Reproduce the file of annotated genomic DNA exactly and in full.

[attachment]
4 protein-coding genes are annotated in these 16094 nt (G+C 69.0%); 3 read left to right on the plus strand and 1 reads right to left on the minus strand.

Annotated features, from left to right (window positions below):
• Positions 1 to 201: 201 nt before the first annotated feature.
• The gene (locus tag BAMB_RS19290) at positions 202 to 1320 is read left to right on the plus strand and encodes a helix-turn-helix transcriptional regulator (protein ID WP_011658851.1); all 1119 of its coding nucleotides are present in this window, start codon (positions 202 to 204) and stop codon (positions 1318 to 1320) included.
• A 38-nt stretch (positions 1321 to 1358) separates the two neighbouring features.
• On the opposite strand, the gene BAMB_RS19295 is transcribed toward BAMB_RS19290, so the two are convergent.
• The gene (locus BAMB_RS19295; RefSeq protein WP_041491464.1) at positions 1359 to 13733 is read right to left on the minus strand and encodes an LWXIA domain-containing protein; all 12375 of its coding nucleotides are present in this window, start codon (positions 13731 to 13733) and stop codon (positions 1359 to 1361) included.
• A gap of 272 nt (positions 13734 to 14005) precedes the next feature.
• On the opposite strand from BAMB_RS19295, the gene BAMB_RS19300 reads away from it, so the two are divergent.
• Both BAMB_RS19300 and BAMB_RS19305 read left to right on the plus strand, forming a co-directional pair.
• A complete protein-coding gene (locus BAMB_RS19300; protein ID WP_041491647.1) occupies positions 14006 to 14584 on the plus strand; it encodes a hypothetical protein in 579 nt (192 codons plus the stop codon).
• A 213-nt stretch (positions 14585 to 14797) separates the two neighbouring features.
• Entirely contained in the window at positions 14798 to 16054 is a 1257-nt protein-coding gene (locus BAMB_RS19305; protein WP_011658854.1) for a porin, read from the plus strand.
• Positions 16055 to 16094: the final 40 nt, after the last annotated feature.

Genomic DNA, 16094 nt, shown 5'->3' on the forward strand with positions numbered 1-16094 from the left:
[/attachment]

4 protein-coding genes are annotated in these 16094 nt (G+C 69.0%); 3 read left to right on the plus strand and 1 reads right to left on the minus strand.

Annotated features, from left to right (window positions below):
• Positions 1 to 201: 201 nt before the first annotated feature.
• The gene (locus tag BAMB_RS19290) at positions 202 to 1320 is read left to right on the plus strand and encodes a helix-turn-helix transcriptional regulator (protein ID WP_011658851.1); all 1119 of its coding nucleotides are present in this window, start codon (positions 202 to 204) and stop codon (positions 1318 to 1320) included.
• A 38-nt stretch (positions 1321 to 1358) separates the two neighbouring features.
• On the opposite strand, the gene BAMB_RS19295 is transcribed toward BAMB_RS19290, so the two are convergent.
• The gene (locus BAMB_RS19295; RefSeq protein WP_041491464.1) at positions 1359 to 13733 is read right to left on the minus strand and encodes an LWXIA domain-containing protein; all 12375 of its coding nucleotides are present in this window, start codon (positions 13731 to 13733) and stop codon (positions 1359 to 1361) included.
• A gap of 272 nt (positions 13734 to 14005) precedes the next feature.
• On the opposite strand from BAMB_RS19295, the gene BAMB_RS19300 reads away from it, so the two are divergent.
• Both BAMB_RS19300 and BAMB_RS19305 read left to right on the plus strand, forming a co-directional pair.
• A complete protein-coding gene (locus BAMB_RS19300; protein ID WP_041491647.1) occupies positions 14006 to 14584 on the plus strand; it encodes a hypothetical protein in 579 nt (192 codons plus the stop codon).
• A 213-nt stretch (positions 14585 to 14797) separates the two neighbouring features.
• Entirely contained in the window at positions 14798 to 16054 is a 1257-nt protein-coding gene (locus BAMB_RS19305; protein WP_011658854.1) for a porin, read from the plus strand.
• Positions 16055 to 16094: the final 40 nt, after the last annotated feature.

Genomic DNA, 16094 nt, shown 5'->3' on the forward strand with positions numbered 1-16094 from the left: